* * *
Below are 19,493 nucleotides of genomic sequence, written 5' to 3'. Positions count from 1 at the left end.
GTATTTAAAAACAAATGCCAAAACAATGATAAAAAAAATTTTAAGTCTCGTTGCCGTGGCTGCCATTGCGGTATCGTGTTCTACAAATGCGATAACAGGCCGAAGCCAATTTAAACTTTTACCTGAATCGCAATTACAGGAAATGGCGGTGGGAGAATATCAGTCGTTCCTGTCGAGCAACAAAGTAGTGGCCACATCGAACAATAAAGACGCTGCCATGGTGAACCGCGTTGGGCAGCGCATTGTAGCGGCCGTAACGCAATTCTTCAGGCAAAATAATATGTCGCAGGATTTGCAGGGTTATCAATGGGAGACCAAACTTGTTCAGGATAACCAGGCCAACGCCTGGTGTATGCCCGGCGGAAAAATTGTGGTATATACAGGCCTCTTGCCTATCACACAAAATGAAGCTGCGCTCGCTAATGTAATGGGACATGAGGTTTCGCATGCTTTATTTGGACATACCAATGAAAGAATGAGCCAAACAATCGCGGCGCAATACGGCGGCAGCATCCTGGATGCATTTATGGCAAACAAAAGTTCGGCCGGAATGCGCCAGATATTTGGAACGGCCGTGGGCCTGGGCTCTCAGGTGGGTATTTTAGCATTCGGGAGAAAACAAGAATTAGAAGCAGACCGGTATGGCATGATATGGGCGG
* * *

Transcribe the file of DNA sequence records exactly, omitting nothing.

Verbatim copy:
Below are 19,493 nucleotides of genomic sequence, written 5' to 3'. Positions count from 1 at the left end.
GTATTTAAAAACAAATGCCAAAACAATGATAAAAAAAATTTTAAGTCTCGTTGCCGTGGCTGCCATTGCGGTATCGTGTTCTACAAATGCGATAACAGGCCGAAGCCAATTTAAACTTTTACCTGAATCGCAATTACAGGAAATGGCGGTGGGAGAATATCAGTCGTTCCTGTCGAGCAACAAAGTAGTGGCCACATCGAACAATAAAGACGCTGCCATGGTGAACCGCGTTGGGCAGCGCATTGTAGCGGCCGTAACGCAATTCTTCAGGCAAAATAATATGTCGCAGGATTTGCAGGGTTATCAATGGGAGACCAAACTTGTTCAGGATAACCAGGCCAACGCCTGGTGTATGCCCGGCGGAAAAATTGTGGTATATACAGGCCTCTTGCCTATCACACAAAATGAAGCTGCGCTCGCTAATGTAATGGGACATGAGGTTTCGCATGCTTTATTTGGACATACCAATGAAAGAATGAGCCAAACAATCGCGGCGCAATACGGCGGCAGCATCCTGGATGCATTTATGGCAAACAAAAGTTCGGCCGGAATGCGCCAGATATTTGGAACGGCCGTGGGCCTGGGCTCTCAGGTGGGTATTTTAGCATTCGGGAGAAAACAAGAATTAGAAGCAGACCGGTATGGCATGATATGGGCGG